Learn the right way to winterize your in-ground pool so that you can swim in it year after year.
- Step 1: Add pool chemicals to make sure your pool is chemically balanced for winter. The pH level should be between 7.2 and 7.6, the alkalinity should be between 100 and 150 parts per million, and the chlorine should be between at least three parts per million.
- Step 2: Wrap duct tape around all exposed pipes to prevent anything from getting into them. Remove any rope and floats, diving boards, slides, and ladders from the pool and store them with the rest of your pool equipment in the garage.
- Step 3: Drain enough water from the pool to lower the waterline to just below decorative ceramic tiles, if your pool has any. Don't drain too much water, though, or you risk drying out the liner and putting unnecessary stress on the pool cover.
- Step 4: Place rags over any sharp points that extend into the pool, such as steps, and secure the cover in place. If you use water tubes, place them through the loops on your cover. Fill the tubes with water to 85 percent and tightly seal them. Finally, place a cover pump in the center of the cover to drain excess water accumulation so your cover and tubes don't end up in the pool. Now sit back and relax, knowing that your pool will be in tip-top shape for next summer.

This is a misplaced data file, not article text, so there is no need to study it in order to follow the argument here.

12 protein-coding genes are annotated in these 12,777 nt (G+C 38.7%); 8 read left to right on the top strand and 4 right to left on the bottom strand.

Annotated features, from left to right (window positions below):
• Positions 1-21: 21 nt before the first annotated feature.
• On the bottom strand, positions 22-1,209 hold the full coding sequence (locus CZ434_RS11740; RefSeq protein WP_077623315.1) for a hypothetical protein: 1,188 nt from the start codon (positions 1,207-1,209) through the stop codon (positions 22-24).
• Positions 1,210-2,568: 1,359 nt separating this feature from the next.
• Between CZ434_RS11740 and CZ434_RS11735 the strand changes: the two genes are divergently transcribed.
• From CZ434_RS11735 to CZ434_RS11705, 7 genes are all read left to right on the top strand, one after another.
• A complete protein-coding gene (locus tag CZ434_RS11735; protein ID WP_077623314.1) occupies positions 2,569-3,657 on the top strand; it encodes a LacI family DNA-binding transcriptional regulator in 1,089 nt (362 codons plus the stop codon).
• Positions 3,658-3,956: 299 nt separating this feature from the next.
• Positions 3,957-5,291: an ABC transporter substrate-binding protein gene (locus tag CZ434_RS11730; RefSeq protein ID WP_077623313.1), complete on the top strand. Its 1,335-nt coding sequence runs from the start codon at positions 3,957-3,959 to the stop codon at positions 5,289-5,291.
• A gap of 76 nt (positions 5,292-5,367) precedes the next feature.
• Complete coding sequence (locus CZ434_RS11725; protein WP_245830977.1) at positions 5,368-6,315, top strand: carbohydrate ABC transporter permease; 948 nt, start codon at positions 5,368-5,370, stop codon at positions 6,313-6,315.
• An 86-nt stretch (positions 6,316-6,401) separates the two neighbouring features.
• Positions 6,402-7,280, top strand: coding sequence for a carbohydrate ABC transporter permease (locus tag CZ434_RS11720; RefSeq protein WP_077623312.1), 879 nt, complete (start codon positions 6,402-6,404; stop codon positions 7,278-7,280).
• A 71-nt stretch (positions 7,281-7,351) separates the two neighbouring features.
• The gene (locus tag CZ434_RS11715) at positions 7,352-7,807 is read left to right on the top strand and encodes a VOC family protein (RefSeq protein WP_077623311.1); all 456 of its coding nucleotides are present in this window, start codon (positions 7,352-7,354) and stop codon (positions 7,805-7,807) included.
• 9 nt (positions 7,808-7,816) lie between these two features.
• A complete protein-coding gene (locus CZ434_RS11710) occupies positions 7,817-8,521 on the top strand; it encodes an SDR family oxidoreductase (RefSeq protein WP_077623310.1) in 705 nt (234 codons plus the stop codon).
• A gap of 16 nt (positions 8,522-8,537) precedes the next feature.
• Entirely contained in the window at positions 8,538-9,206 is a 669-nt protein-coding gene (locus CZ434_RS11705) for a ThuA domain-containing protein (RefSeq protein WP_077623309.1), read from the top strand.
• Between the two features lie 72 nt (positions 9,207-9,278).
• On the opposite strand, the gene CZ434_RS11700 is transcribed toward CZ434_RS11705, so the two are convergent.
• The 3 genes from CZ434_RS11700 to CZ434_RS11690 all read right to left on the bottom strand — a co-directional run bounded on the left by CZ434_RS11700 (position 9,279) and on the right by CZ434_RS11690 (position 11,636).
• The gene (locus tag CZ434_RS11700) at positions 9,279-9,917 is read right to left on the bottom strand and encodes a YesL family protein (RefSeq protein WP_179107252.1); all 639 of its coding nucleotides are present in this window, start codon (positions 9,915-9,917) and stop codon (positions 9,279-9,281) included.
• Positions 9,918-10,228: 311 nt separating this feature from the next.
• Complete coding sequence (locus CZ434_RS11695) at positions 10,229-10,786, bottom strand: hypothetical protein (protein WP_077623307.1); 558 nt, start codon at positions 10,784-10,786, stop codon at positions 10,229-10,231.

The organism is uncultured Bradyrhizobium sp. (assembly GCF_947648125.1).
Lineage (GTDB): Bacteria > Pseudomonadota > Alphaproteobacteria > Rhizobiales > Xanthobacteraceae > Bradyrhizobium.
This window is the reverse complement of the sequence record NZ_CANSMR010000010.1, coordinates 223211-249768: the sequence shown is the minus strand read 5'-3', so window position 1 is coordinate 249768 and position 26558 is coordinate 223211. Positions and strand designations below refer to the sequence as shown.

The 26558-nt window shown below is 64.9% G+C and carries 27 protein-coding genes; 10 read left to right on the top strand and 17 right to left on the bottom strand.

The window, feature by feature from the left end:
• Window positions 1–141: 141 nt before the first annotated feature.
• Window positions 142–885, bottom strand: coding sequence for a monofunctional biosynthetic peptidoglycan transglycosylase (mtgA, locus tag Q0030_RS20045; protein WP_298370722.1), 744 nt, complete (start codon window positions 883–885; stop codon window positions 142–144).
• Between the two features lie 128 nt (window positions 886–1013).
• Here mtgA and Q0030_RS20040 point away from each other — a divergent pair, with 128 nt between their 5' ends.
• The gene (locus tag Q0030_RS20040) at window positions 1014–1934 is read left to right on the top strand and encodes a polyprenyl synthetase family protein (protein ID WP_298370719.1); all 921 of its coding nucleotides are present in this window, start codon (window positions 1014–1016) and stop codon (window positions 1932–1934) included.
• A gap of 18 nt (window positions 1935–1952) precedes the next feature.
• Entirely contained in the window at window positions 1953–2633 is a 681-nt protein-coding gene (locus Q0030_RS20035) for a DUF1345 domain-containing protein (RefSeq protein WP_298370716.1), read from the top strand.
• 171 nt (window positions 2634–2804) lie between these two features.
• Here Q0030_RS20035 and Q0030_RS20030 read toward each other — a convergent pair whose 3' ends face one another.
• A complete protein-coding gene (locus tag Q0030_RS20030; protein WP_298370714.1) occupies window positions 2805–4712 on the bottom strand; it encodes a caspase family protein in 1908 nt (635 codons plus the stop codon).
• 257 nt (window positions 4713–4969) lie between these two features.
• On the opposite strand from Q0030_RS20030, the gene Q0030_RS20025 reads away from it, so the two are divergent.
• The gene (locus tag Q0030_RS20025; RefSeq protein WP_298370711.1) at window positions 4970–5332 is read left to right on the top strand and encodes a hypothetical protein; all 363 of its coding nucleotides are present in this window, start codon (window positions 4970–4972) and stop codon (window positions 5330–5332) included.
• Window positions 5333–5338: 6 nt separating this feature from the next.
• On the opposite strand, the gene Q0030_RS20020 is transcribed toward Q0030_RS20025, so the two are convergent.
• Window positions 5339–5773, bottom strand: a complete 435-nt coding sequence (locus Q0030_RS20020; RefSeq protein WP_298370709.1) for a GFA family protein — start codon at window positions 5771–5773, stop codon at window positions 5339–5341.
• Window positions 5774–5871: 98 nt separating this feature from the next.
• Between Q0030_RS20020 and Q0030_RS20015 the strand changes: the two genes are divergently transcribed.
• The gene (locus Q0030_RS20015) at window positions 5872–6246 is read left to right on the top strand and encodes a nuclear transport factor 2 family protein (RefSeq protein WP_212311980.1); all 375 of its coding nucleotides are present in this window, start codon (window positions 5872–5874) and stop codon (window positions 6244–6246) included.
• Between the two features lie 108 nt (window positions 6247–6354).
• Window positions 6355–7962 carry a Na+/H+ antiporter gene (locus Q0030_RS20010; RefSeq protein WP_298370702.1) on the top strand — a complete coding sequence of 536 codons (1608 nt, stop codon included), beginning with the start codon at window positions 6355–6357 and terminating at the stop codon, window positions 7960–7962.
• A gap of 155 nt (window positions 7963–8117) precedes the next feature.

- FACT: An Olympic-sized swimming pool holds about 253,125 gallons of water.
- TIP: Wrap the screw-end of the expansion plug with Teflon tape to ensure a watertight seal.
- Step 5: Use the compressor to blow out the skimmer pipes. Plug the skimmer with an expansion plug to absorb any expansion caused by freezing water. Next, blow out the main drain and, when you see bubbles coming out of the drain, plug the pipe or close the gate valve, creating an air lock and preventing water from getting in through the pool side.
- Step 6: Disconnect the pump and filter, making sure that all water is completely drained from the pump. Remove any drain plugs from the pump and filter tank and store them in the pump basket in your shed or garage. Then remove any quick disconnect fittings or unions at your pump and filter system.
- TIP: A multiport valve is also called a Vari-Flo valve, backwash valve, or filter control valve.
- Step 7: Drain the heater and remove any plugs. Blow it out with the air compressor to make sure no standing water remains. It is not necessary to remove the heater tray.
- Step 8: Remove all of the jet fittings and skimmer baskets. Store all fittings and other small parts in a skimmer basket in your shed or garage to avoid losing parts.
- Step 9: Connect the air compressor to the return lines at the filter and blow out all of the return jet pipes. Blow air through the pipes until you see air bubbles coming out of the return jets in the pool. When nothing but air is coming out of the jets, plug the fittings under the water.
- Step 10: Backwash the filter to clean it out and then clean the skimmer and the pump basket. Drain and clean the DE filter, leaving the backwash valve open. If you have a sand filter, take out the plug and backwash it, leaving the plug off. Use your air compressor to blow any residual water out of the multiport valve.